COVID-19 and the limitations of exceptional case funding
Marc Bloomfield
Since its inception, the exceptional case funding (ECF) scheme has been the cause of concern and frustration to individuals and legal aid providers alike. Although changes introduced since lockdown have improved the application process, more change is needed, particularly in light of the challenges presented by the COVID-19 pandemic.
The ECF scheme was conceived as a human rights ‘safety net’ (Hansard HL Debates vol 732 col 821, 21 November 2011), introduced in response to concerns about the removal of vast swathes of civil law from legal aid by the Legal Aid, Sentencing and Punishment of Offenders Act 2012. Problems with the scheme were well documented from the outset, and the Public Law Project (PLP) had particular concerns about the accessibility of ECF to individuals applying without the help of a legal aid provider. For example, in the first year of the scheme, only one direct client applicant was successful in applying for ECF (IS v Director of Legal Aid Casework and Lord Chancellor [2015] EWHC 1965 (Admin) at para 46).
Our challenge to the operation of the scheme (Director of Legal Aid Casework and Lord Chancellor v IS [2016] EWCA Civ 464) was ultimately dismissed by the Court of Appeal on the basis that the scheme was not so inherently unfair as to be unlawful. However, the court did accept that there were problems with the scheme and that it was ‘heavily dependent on the participation of providers’ (para 55) given the difficulties for lay people applying as direct client applicants.
One difficulty of particular concern was the fact that direct clients would only be given an ‘indication’ that they would be granted ECF. The client would then have to find a legal aid provider with capacity to take on the case, and the provider would have to reapply. This created further delay and disincentivised providers from taking on cases in which a positive indication had been given. In PLP research published in January 2020, over half of providers surveyed (53.75 per cent) reported that they did not take on clients who had applied for ECF directly from the Legal Aid Agency (LAA) and who had had their eligibility for ECF confirmed (Joe Tomlinson and Emma Marshall, Improving exceptional case funding: providers’ perspectives, page 15).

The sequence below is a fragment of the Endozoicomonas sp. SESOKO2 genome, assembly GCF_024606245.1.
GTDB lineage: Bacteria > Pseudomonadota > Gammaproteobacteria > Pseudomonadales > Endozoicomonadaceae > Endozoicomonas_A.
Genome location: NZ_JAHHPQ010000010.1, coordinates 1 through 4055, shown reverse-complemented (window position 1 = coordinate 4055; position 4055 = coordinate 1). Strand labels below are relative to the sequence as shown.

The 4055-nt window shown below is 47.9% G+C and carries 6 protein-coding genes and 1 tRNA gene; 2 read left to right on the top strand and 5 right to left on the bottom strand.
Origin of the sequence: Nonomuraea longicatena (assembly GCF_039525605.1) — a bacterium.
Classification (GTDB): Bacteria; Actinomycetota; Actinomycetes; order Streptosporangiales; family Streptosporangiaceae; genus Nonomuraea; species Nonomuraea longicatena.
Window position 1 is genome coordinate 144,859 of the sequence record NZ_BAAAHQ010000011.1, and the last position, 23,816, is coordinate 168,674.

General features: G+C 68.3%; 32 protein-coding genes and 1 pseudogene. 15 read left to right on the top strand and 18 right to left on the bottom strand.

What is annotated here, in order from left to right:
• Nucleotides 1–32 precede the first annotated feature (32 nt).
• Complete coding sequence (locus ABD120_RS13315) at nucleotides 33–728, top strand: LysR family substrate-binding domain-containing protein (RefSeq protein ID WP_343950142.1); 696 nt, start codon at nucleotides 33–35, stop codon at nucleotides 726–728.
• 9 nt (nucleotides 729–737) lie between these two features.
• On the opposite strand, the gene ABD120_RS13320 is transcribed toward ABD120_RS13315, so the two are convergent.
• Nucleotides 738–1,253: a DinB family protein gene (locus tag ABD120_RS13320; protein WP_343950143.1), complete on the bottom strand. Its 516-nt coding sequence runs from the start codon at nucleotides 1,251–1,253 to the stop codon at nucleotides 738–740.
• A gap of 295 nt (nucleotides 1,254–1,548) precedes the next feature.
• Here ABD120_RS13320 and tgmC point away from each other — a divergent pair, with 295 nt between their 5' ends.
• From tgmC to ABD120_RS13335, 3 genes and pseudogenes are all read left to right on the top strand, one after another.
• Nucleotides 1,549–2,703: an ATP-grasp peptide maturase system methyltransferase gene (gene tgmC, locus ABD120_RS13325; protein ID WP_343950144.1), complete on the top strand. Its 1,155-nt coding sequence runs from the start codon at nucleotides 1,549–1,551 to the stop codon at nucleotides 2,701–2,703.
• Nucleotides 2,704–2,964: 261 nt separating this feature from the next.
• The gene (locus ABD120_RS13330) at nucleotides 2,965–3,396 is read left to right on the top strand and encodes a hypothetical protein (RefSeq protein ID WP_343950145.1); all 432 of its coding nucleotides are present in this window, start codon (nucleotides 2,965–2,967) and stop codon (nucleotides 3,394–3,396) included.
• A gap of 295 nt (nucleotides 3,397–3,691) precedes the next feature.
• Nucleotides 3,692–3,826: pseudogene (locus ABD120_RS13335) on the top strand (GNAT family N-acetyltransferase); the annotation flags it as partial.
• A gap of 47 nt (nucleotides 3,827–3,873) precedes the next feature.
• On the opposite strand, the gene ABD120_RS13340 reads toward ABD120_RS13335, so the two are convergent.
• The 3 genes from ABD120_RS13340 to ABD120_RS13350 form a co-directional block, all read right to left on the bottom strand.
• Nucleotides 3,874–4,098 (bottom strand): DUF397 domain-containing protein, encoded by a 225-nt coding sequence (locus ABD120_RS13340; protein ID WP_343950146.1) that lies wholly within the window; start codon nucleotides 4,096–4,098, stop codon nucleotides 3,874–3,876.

On 1 April 2020, the LAA issued its updated Exceptional cases funding – provider pack (which is dated March 2020), setting out a new, simplified process for direct client applicants. The updated provider pack now states that when a legal aid provider is instructed by a successful direct client applicant, they simply need to review the information in the client’s application and then complete the provider details and certification on the relevant form. The provider should then email the completed forms to the ECF team at the LAA at to confirm that the provider is acting for the client in the matter. Further welcome news is that, for licensed work, the provider does not need to submit any information on the client and cost management system (CCMS) but can send the relevant pre-CCMS forms to the same email address.
However, providers should be aware that direct clients may not have been able to fully complete the merits sections of forms and so should review these with extra care. The guidance in the provider pack states that it will also be ‘particularly important to describe any change of circumstances or new facts and to identify any additional documents that are being provided to us’ (page 9).
While this change is to be welcomed, further changes to the scheme are still needed: the urgent application timeframe of 10 working days is inadequate, and the timeliness of decision-making in general is concerning. PLP also has concerns that the ECF scheme is not providing a legal aid safety net during the COVID-19 pandemic. We have called on the lord chancellor to give legal aid providers delegated powers to grant ECF in out-of-scope cases for the duration of the current public health crisis, and to amend the ECF guidance to reflect the additional barriers faced by litigants in person attempting to navigate remote hearings.

About the author(s)

Description: Katy Watts - author
Katy Watts is a solicitor in the legal team at Liberty.